Battle lines redrawn in fight for 'black-armband' history
When a British prison fleet sailed into Botany Bay in January 1788, a group of Aborigines stood on the seashore waving their spears and shouting 'Warra warra!' The first recorded exchange between black and white people in Australia was the simple message, 'Go away!'
As Robert Hughes, celebrated author of The Fatal Shore, observes, this was not merely an overture for future conflict between the races, but a collision of two cultures utterly ignorant of each other.
'One may liken this moment to the breaking open of a capsule,' he writes. 'The Aborigines and the fauna around them had possessed the landscape from time immemorial ... now the protective glass of distance broke ... never to be restored.'
For many reasons - not least the shameful treatment of Australia's indigenous peoples - history has always been a divisive issue in Australia. Academics and politicians have long used the nation's history as an ideological battlefield (the so-called 'history wars').
The situation has not been helped by the fragmented way history is taught in schools.
For many children, history is just a mish-mash of half-understood concepts, events and personalities.
But all that could be about to change.
A report by the National Curriculum Board recommends that history should become compulsory.
Stuart Macintyre, the author of the draft proposals, says that unlike recent, theme-based history 'modules', the new curriculum would return to the chronological study of history - drawing on both Australian and global topics.
'To operate in the world in which they live, students need to understand world history,' writes Professor Macintyre.
But critics are worried about Professor Macintyre's view that 'all meaningful historical accounts involve explicit and implicit moral judgments' - especially since he was once a card-carrying communist.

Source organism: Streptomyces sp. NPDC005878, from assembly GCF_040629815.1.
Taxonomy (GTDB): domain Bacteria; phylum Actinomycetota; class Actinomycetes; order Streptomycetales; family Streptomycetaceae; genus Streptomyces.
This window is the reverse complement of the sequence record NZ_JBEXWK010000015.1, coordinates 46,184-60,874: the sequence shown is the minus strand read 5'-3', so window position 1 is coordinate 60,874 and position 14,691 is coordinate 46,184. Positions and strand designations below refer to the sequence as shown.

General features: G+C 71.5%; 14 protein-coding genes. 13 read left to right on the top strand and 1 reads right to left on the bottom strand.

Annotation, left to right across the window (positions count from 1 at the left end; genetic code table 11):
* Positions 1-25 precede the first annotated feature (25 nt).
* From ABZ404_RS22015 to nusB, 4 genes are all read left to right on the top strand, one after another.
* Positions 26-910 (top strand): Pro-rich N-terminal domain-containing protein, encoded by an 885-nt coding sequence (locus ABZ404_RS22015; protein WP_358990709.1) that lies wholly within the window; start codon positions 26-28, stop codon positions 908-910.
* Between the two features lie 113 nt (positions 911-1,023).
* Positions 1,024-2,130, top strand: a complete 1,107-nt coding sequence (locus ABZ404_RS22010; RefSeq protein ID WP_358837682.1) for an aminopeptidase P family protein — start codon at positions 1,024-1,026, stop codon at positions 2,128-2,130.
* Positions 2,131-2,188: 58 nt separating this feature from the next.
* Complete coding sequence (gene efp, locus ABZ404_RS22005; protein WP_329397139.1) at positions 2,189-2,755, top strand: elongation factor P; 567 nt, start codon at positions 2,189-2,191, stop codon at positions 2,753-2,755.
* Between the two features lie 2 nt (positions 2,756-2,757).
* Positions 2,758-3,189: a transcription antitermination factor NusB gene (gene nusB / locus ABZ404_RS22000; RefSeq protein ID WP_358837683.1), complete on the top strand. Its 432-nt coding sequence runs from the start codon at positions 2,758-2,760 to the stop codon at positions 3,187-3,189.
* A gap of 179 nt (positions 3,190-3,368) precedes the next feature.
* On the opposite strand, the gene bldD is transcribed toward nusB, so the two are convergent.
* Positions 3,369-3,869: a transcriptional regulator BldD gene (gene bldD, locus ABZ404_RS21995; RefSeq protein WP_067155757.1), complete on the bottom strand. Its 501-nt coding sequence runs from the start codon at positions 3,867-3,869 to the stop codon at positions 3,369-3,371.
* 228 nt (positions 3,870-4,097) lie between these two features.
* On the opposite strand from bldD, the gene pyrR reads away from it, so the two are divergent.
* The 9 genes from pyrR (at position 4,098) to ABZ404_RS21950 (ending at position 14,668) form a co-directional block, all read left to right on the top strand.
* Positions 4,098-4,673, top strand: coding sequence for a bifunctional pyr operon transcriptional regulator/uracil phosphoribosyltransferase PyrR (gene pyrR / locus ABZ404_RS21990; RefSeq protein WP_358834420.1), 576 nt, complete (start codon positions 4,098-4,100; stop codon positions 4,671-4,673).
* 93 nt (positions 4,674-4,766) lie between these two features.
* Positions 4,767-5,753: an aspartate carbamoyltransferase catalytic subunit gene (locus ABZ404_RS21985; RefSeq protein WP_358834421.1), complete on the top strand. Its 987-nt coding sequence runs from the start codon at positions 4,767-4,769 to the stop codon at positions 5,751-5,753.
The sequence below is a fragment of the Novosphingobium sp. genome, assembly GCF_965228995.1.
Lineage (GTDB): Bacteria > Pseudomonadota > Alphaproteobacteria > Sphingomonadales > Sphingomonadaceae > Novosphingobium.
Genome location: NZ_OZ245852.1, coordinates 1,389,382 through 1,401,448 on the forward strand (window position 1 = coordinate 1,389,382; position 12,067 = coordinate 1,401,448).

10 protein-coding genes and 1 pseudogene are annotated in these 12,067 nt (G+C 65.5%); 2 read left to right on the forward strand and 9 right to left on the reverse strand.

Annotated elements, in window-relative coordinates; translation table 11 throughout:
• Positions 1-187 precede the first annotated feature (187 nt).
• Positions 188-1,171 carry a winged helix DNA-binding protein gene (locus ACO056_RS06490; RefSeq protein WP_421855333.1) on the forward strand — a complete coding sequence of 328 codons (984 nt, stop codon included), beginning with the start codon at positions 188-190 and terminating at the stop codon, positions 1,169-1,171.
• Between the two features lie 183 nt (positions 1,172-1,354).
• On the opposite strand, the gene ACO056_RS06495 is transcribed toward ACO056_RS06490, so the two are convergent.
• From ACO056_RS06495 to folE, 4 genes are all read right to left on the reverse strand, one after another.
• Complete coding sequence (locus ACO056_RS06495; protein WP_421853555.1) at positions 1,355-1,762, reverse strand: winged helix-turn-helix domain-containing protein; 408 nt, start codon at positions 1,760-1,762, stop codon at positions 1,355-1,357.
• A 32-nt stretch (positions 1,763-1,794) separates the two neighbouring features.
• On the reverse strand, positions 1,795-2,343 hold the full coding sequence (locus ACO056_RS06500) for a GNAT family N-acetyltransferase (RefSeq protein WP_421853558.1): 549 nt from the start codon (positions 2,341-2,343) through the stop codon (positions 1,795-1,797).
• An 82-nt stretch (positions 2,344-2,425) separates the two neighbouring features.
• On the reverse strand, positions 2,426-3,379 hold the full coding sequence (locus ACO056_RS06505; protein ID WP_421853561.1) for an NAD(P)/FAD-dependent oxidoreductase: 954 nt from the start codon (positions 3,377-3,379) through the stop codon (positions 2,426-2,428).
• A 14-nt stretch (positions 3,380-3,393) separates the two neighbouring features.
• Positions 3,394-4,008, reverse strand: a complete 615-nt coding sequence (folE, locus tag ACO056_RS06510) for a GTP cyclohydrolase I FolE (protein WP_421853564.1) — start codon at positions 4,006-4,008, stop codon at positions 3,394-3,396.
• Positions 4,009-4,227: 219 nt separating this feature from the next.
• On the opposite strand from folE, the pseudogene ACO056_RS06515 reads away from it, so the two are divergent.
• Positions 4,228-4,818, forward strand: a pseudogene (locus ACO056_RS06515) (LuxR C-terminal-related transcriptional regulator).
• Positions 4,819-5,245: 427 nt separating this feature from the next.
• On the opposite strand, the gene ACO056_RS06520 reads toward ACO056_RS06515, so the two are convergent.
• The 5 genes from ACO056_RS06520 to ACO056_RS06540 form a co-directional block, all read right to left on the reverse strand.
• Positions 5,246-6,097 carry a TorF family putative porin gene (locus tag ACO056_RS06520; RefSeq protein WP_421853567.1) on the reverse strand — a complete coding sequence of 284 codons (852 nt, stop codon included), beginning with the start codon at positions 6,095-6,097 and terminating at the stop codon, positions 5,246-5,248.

'This idea that facts should be downplayed and concepts of historical inquiry and historical thinking should be stressed, in my view, is not the correct way to go,' said Gerard Henderson, a well-known conservative Sydney thinker.
The emphasis on Aboriginal history and multiculturalism has also caused outrage, striking many as political correctness gone wrong. Nor do they agree that British history should be abandoned because so many of today's students come from other ethnic backgrounds.
Tony Abbott, a prominent Liberal MP and Oxford University graduate, says Britain's contribution should be recognised. '[People have] got to know about the ideas that shaped the modern world, and in a very significant sense, the modern world has been made in England.'
Such sentiments are reminiscent of John Howard, the former prime minister who battled hard against what he saw as a trendy, apologist view of Australian history, with an undue emphasis on the suffering of minorities.
'This 'black-armband' view of our past reflects a belief that most Australian history since 1788 has been little more than a disgraceful story of imperialism, exploitation, racism, sexism and other forms of discrimination,' he once said.
With a Labor government now entrenched in Canberra, one might imagine that the 'black-armband' view of history will prevail. As Winston Churchill said: 'History is written by the victors.'
Not that his name is likely to be familiar to the next generation of children: Britain's wartime leader is far too white, male and imperialist to make it onto Professor Macintyre's new-look history curriculum.